January may be cold in terms of weather and water temperatures, but many crappie fishermen expect to catch quality and quantity of crappies this month.

The key to cold-weather crappie fishing is that the fish are in very predictable patterns, with some lakes clearly better than others. We profiled crappie fishing at several lakes that offer excellent winter crappie fishing and secrets to success from top guides.

Lake Hartwell

A deep, clear South Carolina lake known primarily for black and striped bass, Hartwell has rightfully become known as an excellent crappie-fishing destination. The lake produces plenty of slabs and limit numbers of fish on a consistent basis.

Guide Steve Pietrykowski said January kicks off outstanding action that lasts through March; this is his favorite time of the year. 

“Beginning in January, crappie fishing patterns become very predictable on Lake Hartwell,” he said. “Many fishermen are surprised at the quality of crappie fishing we enjoy here because it’s a clear lake. But from cold weather right through spring, crappie fishing is on fire, and we consistently catch limits, including plenty of slabs.”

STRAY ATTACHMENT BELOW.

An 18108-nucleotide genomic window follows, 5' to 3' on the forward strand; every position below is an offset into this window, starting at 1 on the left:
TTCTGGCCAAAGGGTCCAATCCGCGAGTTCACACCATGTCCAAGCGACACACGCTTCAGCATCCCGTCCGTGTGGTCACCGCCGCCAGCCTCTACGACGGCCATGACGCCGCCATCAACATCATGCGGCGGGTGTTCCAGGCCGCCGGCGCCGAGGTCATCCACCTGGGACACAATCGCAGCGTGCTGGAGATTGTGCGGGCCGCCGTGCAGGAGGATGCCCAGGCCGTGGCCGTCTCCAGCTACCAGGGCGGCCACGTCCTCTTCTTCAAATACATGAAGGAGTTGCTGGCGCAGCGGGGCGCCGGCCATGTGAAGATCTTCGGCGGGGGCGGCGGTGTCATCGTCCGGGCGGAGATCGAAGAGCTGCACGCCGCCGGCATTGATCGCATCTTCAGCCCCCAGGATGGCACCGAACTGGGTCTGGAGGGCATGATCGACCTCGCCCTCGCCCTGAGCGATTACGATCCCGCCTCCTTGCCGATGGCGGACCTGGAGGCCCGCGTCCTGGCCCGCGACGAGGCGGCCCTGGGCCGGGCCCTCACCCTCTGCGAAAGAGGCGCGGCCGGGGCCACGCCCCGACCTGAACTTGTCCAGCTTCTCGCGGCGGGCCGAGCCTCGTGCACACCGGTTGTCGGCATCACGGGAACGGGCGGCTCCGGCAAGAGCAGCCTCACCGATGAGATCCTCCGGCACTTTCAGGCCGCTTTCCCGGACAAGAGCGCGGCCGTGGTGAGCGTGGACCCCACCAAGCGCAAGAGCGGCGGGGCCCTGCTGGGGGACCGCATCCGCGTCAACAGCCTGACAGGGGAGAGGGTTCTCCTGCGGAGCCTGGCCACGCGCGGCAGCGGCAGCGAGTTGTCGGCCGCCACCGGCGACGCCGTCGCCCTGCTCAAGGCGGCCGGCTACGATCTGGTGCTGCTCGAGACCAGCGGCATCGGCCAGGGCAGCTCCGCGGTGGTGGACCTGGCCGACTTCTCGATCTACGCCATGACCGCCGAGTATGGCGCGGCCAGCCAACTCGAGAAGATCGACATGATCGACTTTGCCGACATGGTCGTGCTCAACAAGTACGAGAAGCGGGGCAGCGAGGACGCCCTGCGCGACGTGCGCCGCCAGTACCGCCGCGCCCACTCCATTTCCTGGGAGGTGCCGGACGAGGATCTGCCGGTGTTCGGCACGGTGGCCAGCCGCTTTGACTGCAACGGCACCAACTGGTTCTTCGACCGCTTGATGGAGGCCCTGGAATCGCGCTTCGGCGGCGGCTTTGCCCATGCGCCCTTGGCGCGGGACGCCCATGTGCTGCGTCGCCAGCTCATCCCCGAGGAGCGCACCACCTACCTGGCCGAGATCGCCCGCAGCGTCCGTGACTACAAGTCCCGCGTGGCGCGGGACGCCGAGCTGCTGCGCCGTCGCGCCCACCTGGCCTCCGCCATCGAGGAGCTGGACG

Pietrykowski (864-353-3438) has been guiding on Lake Hartwell for 11 years and has learned the predictable patterns. He employs two primary techniques: long-line trolling in the creeks and fishing tightlines over sunken woody cover. 

“Trolling enables me to cover much more water and is my go-to method when crappie are scattered,” he said. “Typically, I’ll troll with jigs and